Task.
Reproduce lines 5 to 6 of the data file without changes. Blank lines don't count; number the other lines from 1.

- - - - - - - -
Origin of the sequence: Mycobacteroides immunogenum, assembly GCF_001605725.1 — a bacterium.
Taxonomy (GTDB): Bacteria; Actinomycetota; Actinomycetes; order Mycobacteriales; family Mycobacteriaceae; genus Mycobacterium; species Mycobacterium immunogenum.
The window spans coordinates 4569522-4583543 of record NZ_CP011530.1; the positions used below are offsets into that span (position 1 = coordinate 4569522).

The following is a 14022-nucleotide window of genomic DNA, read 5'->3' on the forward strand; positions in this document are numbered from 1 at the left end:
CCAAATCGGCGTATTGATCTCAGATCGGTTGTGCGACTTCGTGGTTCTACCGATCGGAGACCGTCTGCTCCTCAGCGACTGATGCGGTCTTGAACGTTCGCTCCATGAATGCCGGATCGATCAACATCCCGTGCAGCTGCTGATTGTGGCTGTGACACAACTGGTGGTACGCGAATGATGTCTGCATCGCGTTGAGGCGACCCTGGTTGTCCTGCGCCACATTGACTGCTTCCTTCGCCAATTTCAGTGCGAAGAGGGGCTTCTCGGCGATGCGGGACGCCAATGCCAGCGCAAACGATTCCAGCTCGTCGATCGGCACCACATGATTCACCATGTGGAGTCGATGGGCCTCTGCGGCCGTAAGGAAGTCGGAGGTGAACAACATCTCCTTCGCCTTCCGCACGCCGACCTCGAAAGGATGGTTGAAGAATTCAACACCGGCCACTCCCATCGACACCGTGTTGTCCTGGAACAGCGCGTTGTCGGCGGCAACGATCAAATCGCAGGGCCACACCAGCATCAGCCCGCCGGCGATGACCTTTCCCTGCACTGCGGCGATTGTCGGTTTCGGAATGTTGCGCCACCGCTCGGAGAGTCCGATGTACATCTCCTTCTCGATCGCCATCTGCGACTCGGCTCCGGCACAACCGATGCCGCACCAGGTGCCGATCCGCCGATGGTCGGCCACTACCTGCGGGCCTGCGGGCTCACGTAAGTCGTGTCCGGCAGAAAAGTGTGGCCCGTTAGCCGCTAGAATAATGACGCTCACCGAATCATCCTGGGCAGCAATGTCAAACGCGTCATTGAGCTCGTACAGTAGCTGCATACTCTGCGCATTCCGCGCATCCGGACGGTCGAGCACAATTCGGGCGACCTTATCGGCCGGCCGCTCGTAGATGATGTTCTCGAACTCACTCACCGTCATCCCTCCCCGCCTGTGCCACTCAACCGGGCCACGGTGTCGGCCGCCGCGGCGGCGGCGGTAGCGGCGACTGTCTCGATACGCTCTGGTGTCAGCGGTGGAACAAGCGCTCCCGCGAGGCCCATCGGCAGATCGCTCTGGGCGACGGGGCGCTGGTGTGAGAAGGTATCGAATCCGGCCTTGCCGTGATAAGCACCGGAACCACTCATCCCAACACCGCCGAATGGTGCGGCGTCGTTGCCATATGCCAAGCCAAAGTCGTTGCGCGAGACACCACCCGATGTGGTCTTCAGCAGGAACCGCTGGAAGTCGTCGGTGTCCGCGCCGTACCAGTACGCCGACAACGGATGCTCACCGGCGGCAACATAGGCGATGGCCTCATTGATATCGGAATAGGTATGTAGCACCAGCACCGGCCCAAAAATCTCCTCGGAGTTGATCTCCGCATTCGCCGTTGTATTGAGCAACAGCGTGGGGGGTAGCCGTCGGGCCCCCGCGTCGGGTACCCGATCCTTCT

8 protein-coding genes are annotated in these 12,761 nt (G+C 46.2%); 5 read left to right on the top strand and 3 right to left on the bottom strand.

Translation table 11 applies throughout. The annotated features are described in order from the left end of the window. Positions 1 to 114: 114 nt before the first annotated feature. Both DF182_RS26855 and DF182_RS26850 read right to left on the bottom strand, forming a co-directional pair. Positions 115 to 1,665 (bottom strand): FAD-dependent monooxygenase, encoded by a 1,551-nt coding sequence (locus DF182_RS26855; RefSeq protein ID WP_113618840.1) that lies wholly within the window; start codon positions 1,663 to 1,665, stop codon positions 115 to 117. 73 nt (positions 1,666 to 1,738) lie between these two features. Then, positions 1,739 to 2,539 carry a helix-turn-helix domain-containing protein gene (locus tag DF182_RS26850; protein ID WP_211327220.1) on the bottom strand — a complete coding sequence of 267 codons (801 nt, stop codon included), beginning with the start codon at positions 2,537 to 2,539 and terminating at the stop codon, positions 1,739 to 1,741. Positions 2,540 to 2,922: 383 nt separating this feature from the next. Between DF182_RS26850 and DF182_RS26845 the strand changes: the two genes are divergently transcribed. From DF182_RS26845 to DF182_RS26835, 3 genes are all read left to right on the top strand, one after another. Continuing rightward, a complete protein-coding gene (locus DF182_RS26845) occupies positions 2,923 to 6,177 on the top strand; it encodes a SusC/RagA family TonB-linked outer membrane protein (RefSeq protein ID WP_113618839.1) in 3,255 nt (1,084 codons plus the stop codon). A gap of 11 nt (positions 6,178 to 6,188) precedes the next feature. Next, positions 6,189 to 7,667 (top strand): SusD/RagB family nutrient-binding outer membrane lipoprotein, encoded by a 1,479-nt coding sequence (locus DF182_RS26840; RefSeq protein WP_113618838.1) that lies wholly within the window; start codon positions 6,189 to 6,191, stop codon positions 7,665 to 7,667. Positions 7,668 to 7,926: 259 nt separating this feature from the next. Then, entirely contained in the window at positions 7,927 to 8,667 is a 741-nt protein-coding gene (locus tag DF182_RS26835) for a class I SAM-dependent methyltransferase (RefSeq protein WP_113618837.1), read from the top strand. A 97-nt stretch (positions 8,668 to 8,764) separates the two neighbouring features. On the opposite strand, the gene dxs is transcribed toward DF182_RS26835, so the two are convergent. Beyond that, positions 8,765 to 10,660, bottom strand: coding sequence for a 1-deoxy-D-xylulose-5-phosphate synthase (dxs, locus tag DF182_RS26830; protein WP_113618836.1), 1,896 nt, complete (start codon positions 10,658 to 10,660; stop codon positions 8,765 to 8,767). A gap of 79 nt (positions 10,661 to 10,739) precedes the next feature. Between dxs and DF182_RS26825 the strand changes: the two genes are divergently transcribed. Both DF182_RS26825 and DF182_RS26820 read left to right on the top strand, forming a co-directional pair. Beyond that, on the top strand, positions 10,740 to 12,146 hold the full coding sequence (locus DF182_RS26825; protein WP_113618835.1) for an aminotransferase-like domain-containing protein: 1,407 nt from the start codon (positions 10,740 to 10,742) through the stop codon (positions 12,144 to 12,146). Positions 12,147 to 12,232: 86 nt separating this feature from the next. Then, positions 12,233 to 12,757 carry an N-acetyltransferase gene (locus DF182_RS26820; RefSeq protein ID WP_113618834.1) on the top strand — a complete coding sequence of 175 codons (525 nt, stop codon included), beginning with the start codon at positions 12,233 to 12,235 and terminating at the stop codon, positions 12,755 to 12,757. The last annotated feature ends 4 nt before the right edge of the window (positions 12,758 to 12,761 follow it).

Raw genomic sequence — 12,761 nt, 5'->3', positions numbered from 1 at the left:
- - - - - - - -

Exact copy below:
CCAAATCGGCGTATTGATCTCAGATCGGTTGTGCGACTTCGTGGTTCTACCGATCGGAGACCGTCTGCTCCTCAGCGACTGATGCGGTCTTGAACGTTCGCTCCATGAATGCCGGATCGATCAACATCCCGTGCAGCTGCTGATTGTGGCTGTGACACAACTGGTGGTACGCGAATGATGTCTGCATCGCGTTGAGGCGACCCTGGTTGTCCTGCGCCACATTGACTGCTTCCTTCGCCAATTTCAGTGCGAAGAGGGGCTTCTCGGCGATGCGGGACGCCAATGCCAGCGCAAACGATTCCAGCTCGTCGATCGGCACCACATGATTCACCATGTGGAGTCGATGGGCCTCTGCGGCCGTAAGGAAGTCGGAGGTGAACAACATCTCCTTCGCCTTCCGCACGCCGACCTCGAAAGGATGGTTGAAGAATTCAACACCGGCCACTCCCATCGACACCGTGTTGTCCTGGAACAGCGCGTTGTCGGCGGCAACGATCAAATCGCAGGGCCACACCAGCATCAGCCCGCCGGCGATGACCTTTCCCTGCACTGCGGCGATTGTCGGTTTCGGAATGTTGCGCCACCGCTCGGAGAGTCCGATGTACATCTCCTTCTCGATCGCCATCTGCGACTCGGCTCCGGCACAACCGATGCCGCACCAGGTGCCGATCCGCCGATGGTCGGCCACTACCTGCGGGCCTGCGGGCTCACGTAAGTCGTGTCCGGCAGAAAAGTGTGGCCCGTTAGCCGCTAGAATAATGACGCTCACCGAATCATCCTGGGCAGCAATGTCAAACGCGTCATTGAGCTCGTACAGTAGCTGCATACTCTGCGCATTCCGCGCATCCGGACGGTCGAGCACAATTCGGGCGACCTTATCGGCCGGCCGCTCGTAGATGATGTTCTCGAACTCACTCACCGTCATCCCTCCCCGCCTGTGCCACTCAACCGGGCCACGGTGTCGGCCGCCGCGGCGGCGGCGGTAGCGGCGACTGTCTCGATACGCTCTGGTGTCAGCGGTGGAACAAGCGCTCCCGCGAGGCCCATCGGCAGATCGCTCTGGGCGACGGGGCGCTGGTGTGAGAAGGTATCGAATCCGGCCTTGCCGTGATAAGCACCGGAACCACTCATCCCAACACCGCCGAATGGTGCGGCGTCGTTGCCATATGCCAAGCCAAAGTCGTTGCGCGAGACACCACCCGATGTGGTCTTCAGCAGGAACCGCTGGAAGTCGTCGGTGTCCGCGCCGTACCAGTACGCCGACAACGGATGCTCACCGGCGGCAACATAGGCGATGGCCTCATTGATATCGGAATAGGTATGTAGCACCAGCACCGGCCCAAAAATCTCCTCGGAGTTGATCTCCGCATTCGCCGTTGTATTGAGCAACAGCGTGGGGGGTAGCCGTCGGGCCCCCGCGTCGGGTACCCGATCCTTCT

8 protein-coding genes are annotated in these 12,761 nt (G+C 46.2%); 5 read left to right on the top strand and 3 right to left on the bottom strand.